Kalem Moving Picture Company

The New Jersey Branch

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Kalem Studio-New Jersey

199 Palisade Ave,
Laird Estate, Cliffside Park, NJ
Active 1913-1916

New Jersey and the Fort Lee area was a mix of established and new companies.  Kalem was one of the large established firms who opened a New jersey branch.  Founded in 1907 they were one of the few companies that did not have a formal studio.  Instead they chose to shoot on location.  That changed in 1908 when they set up a winter studio in Jacksonville, Florida, then in 1910 when they sent a unit to Verdugo Canyon, CA and set up a small studio.   When they set up shop in 1913 in Cliffside, just south of Fort Lee, they did not build a glass stage, like the other studios.  They built outdoor stages and shot their interiors there.  That changed in 1915 when they finally built their glass enclosed stage.

The name Kalem came from the first letter of the last names of its three owners, George Kleine, Samuel Long, and Frank J. Marion (with vowels slipped in between).  This naming convention was a common practice for the day (Essanay, Kay bee, and others).  Kalem was one of the early members of the Motion Picture Patents Company (the "Trust"), Thomas Edison's attempt at monopolizing the movies business, making them one of the early major movie making companies just by virtue of the fact that they paid to use Edison's patents on camera and projection equipment.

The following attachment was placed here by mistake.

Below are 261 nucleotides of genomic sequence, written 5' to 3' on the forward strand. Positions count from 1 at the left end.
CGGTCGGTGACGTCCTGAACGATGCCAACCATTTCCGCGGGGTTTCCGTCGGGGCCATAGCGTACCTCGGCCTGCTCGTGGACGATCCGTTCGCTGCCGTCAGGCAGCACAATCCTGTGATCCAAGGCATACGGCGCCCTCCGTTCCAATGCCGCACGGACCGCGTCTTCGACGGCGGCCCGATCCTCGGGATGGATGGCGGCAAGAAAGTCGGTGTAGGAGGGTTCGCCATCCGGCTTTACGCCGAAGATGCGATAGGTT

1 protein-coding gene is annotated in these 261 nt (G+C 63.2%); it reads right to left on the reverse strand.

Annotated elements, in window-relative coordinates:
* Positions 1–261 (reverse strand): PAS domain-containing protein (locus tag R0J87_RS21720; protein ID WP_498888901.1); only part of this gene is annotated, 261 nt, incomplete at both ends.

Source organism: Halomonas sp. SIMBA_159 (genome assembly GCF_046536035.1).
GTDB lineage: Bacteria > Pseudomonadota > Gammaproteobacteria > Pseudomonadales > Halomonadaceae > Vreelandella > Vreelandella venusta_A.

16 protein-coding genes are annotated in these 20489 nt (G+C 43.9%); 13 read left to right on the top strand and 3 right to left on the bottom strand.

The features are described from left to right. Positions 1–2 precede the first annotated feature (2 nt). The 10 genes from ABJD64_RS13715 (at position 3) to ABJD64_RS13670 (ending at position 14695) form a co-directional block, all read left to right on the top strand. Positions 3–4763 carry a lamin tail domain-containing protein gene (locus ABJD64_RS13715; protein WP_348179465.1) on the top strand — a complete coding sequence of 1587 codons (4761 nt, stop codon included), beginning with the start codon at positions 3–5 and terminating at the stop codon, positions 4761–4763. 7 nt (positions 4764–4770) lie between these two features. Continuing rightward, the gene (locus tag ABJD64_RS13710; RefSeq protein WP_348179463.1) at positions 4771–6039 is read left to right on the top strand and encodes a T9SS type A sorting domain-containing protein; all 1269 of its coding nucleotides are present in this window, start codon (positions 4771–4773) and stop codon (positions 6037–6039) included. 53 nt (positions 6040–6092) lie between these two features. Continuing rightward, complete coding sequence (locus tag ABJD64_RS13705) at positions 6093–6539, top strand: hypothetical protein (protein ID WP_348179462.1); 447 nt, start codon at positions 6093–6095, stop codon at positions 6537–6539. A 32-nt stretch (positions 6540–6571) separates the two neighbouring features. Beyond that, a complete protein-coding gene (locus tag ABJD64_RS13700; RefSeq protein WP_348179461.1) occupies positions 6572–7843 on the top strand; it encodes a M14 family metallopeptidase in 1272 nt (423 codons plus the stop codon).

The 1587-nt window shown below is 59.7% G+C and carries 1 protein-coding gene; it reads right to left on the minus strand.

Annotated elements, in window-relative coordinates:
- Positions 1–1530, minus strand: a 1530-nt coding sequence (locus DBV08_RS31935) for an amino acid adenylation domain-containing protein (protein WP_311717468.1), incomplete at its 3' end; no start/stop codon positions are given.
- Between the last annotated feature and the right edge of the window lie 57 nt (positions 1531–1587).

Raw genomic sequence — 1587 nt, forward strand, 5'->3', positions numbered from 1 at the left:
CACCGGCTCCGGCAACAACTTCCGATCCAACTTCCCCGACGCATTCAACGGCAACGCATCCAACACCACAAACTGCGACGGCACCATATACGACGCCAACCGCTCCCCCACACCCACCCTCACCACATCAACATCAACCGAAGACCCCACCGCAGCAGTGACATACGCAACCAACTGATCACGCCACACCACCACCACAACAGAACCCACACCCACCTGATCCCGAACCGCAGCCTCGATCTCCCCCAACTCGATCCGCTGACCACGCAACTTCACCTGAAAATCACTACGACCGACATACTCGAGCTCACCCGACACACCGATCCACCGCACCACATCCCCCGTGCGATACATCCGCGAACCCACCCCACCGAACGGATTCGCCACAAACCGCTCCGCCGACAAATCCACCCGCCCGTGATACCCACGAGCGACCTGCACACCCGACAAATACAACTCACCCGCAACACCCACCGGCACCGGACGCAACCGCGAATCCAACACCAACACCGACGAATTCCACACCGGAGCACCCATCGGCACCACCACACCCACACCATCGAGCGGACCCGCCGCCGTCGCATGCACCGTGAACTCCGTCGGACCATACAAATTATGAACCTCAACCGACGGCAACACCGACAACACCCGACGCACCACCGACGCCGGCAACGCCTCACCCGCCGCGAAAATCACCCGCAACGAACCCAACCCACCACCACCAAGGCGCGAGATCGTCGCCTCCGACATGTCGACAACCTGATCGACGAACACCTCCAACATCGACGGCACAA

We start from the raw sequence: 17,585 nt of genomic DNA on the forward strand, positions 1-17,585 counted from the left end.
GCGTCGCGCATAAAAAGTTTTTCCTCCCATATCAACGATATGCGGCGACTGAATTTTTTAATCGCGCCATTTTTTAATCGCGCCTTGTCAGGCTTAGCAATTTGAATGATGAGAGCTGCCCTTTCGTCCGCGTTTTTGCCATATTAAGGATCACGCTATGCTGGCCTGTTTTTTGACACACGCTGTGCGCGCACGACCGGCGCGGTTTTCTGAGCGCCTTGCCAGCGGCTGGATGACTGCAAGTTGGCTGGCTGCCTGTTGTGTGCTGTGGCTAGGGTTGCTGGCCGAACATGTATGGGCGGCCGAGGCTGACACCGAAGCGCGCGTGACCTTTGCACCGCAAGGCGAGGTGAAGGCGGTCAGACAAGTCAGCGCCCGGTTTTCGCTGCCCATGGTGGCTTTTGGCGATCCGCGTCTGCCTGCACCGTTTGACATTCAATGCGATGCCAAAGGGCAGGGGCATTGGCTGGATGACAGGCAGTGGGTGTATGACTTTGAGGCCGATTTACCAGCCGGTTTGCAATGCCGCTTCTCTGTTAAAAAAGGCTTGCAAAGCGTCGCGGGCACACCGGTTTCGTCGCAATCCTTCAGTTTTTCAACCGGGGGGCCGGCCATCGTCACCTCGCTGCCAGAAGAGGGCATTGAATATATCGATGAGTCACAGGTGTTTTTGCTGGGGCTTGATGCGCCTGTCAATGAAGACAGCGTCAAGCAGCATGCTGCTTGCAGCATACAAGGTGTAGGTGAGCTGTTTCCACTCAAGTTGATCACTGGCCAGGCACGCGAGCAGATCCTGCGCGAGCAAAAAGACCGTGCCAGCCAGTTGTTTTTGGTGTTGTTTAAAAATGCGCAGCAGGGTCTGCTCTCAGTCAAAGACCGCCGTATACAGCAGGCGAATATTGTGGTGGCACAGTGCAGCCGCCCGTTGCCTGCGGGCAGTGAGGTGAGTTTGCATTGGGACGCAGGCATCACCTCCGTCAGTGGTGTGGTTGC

Kalem ceased production here in 1916  throwing the lot onto the rental market.  Among the companies who leased the studio were Jester Comedies (1918 owned by William Steiner, who expanded the studio), Artco Productions (ca 1919) and Creations Films (1919) (I have  a source that says Creation actually bought the studio.  Since Kalem leased the land from Mrs. Laird that implies that Creation may have bought the structures while subleasing the land). 

In 1917 Kalem was purchased by Vitagraph, one of the industry's early 800 pound Gorillas, which was, in turn, was bought by Warner Brothers on April 25, 1925.

Five of the seven studio buildings burned down on December 8, 1922, the flames could be seen across the Hudson in Manhattan. 

Kalem panorama

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